15 Reasons Why A Woman May Hate Her Unborn Child

Expecting a child is celebrated as an exciting, sacred event of creating another human life. Praise, adoration, and pampering are thrown on expectant women. The radiant glow of soon-to-be mothers reveals how happy and blessed they feel during this special time.

It’s common to hear a mom-to-be express how she already loves the baby she has yet to meet and can’t wait to hold her baby in her arms. She may daydream about what her baby will look like, how wonderful motherhood will be, and how she can’t wait to see her partner be a parent. Or if this isn’t her first child, she may be enjoying seeing her other children get excited for a new sibling. There is so much she is joyful about.

But this is not the story for every expectant woman. There are many moms who secretly hate their unborn children. Such a woman may feel ashamed about it or scared to admit it for fear of backlash, especially if she’s not sure why she feels this way. She may be feeling depressed and heavy with guilt because of the situation, but she doesn’t know what to do about it.

The truth is, it is more common than most people think and it doesn’t mean these women are bad mothers. All it means is they are human, so there’s no need for external or internal judgment. Let’s explore the reasons why a woman may hate her unborn child and what she can do to manage and, hopefully, overcome these very real and heavy emotions.

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15 Unplanned & Unwanted Conception

One of the most common reasons for resentment is that the baby was not planned. This can happen to anyone, and some women are able to welcome and adjust to the surprise. For some, the fact that the conception not only was not planned but is also not wanted makes it all the worse. These women were not expecting to be expecting and are more than disappointed now to find out that they are. There can be quite a few reasons why the baby was neither planned nor wanted.

  • The mother is a teenager.
  • The mother is a career woman.
  • The mother had a one-night stand.
  • The mother isn’t ready for parenthood or has no desire to ever be a mom.
  • The mother doesn’t like the father of the baby.

Let’s take a closer look at each situation and how expectant mothers can achieve a positive outcome under each of these circumstances.

14 What To Do When There's Body Issues

Communication with your provider and other health experts is necessary to ensure the best health care. Don’t be afraid to share your concerns or seek second opinions. Make sure you feel heard and are treated respectfully. For minor issues, you may also want to consult a chiropractor or naturopath.

Keep in mind that most of these changes are only temporary and you will get your body back. The ones that stay don’t need to be problematic. Instead of seeing them as undesirable traits that prevent you from meeting unrealistic beauty standards set by the media, see them as wonderful reminders of what your body, mind, and spirit are capable of.

You grew and nourished life! You made it through pregnancy and labor! You are powerful and strong! Embrace your new body; don’t let it keep you from doing the things you love. Your value and worth don’t come from what you look like and what others think about your body.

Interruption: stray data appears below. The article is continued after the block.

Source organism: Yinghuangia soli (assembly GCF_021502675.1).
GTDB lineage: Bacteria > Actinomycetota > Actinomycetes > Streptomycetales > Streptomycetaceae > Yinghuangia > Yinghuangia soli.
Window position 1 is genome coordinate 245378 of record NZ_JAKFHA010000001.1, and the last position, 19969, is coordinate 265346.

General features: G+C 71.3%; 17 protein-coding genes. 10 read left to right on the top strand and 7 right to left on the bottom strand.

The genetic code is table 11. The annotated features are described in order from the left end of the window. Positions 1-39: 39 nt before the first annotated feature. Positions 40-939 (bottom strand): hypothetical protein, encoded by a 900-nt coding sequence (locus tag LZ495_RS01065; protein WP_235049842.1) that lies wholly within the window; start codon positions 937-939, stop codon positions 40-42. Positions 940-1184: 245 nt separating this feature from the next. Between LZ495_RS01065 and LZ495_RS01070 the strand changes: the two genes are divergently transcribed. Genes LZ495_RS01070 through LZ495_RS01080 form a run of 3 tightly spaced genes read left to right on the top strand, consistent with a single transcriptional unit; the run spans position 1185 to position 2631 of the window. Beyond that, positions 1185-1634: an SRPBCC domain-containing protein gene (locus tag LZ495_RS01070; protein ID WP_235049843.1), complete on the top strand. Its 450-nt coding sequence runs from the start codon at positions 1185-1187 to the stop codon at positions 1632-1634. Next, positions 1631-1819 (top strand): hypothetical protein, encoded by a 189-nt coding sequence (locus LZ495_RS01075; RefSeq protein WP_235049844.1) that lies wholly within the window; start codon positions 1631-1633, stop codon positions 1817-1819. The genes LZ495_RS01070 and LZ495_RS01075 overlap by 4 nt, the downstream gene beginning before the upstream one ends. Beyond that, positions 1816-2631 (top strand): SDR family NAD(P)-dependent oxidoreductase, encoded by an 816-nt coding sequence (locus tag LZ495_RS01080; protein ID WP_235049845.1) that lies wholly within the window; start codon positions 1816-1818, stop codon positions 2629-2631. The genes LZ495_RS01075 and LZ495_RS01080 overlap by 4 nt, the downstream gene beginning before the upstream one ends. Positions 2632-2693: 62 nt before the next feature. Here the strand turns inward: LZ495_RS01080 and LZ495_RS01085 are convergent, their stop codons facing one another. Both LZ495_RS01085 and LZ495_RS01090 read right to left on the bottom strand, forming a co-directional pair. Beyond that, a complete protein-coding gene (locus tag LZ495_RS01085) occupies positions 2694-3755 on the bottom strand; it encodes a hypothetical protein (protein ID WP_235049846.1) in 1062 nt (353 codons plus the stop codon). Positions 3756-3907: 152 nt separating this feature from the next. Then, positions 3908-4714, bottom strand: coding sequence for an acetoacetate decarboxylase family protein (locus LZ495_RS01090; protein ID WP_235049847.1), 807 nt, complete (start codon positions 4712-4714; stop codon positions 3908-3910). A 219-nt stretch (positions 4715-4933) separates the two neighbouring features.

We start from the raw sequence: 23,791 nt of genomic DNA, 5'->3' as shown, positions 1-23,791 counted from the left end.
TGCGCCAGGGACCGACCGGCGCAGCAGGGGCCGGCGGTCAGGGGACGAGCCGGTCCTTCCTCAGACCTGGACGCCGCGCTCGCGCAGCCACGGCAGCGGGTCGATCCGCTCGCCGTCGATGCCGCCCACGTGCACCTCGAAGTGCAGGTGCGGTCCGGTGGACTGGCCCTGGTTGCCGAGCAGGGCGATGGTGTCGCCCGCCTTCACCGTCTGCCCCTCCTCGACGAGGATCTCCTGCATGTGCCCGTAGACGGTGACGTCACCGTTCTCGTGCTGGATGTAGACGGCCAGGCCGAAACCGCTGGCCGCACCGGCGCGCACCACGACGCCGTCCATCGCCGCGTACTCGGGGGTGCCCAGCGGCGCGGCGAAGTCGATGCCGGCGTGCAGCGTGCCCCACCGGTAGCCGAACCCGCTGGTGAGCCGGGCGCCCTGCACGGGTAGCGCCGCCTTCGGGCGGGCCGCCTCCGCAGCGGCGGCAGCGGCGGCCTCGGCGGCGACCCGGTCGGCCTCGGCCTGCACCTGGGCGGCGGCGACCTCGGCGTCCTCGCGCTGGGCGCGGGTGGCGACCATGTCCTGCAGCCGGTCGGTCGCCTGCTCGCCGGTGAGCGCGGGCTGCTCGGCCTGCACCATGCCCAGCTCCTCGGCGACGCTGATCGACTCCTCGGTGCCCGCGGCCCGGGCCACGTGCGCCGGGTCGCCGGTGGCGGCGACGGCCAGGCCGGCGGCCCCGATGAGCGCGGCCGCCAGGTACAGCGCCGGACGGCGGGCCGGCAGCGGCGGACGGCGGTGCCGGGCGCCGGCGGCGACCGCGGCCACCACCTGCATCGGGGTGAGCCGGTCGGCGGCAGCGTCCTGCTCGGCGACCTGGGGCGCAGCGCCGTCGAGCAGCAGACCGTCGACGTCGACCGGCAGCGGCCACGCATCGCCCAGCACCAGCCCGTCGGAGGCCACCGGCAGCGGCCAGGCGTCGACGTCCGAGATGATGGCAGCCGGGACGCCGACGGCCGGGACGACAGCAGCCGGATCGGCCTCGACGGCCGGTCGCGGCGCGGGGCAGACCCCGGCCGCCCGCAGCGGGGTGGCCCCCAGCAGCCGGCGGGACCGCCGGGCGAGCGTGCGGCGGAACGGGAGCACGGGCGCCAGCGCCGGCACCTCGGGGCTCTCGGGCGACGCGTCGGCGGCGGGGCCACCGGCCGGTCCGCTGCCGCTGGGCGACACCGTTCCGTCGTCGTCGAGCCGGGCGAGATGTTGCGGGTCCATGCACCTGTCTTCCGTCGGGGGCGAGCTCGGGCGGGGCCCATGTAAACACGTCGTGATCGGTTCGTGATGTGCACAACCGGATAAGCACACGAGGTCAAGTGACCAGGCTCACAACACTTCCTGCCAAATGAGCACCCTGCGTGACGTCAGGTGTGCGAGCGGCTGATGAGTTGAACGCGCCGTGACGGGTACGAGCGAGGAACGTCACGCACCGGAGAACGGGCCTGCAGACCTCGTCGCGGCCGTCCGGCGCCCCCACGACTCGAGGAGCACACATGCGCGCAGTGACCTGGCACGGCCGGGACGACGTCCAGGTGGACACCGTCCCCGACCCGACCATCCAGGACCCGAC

13 Teen Mom Issues

If you’re a teen mom, it’s very easy to understand why you may harbor resentment toward the baby. Even if you wanted to be a mom someday, this was not the time in your life when you wanted it to happen, and maybe this wasn’t the person you wanted to have it happen with either.

You have to suffer from all the judgment and scorn of your peers and strangers—and perhaps from yourself as well. You may be angry at yourself for not being more careful. Now you have to change your plans for the future to accommodate motherhood. You may feel out of control and unsure of how your life will unfold. Even if you choose to give the baby to another family, the emotions usually last beyond the adoption date. And if you choose an open adoption, the child will still have a presence in your life.

What to Do

If you don’t have a supportive family, start with your school or a health clinic. Either can help you find a counselor and/or support group for teen moms to help you sort through your feelings and make healthy choices regarding the future.

You can learn about ways to continue your education, develop parenting skills, find work and day care, or look into adoption. With the right resources and support system, you can be a very successful teen mom, whether you do the parenting or not. Your life may have taken a different turn, but it can offer you a chance to mature in important ways.

Although you may be pressured to, don’t jump right into marriage with your boyfriend. It can be more harmful than helpful if the marriage only lasts a short while. This is a heavy decision that should take into consideration factors such as the character of the father and the strength of your relationship.

12 One-Night Stand

If the pregnancy is the result of a one-night stand, you may feel upset that you are left to care for this baby alone if the father is unwilling to help, or that you have to share custody with a man you hardly know or don’t like.

It can be frustrating if you don’t know who the father is and can’t get financial support from him or tell your child about his or her dad. Maybe you were in a relationship with someone else at the time of conception, so this pregnancy also serves as a reminder of your indiscretion.

What to Do

Therapy, whether you go individually or as a couple, can help you work through your feelings of anger, guilt, depression, etc. There are many resources for parents to assist you in this difficult transition to unplanned parenthood and with legal aspects such as custody and child support.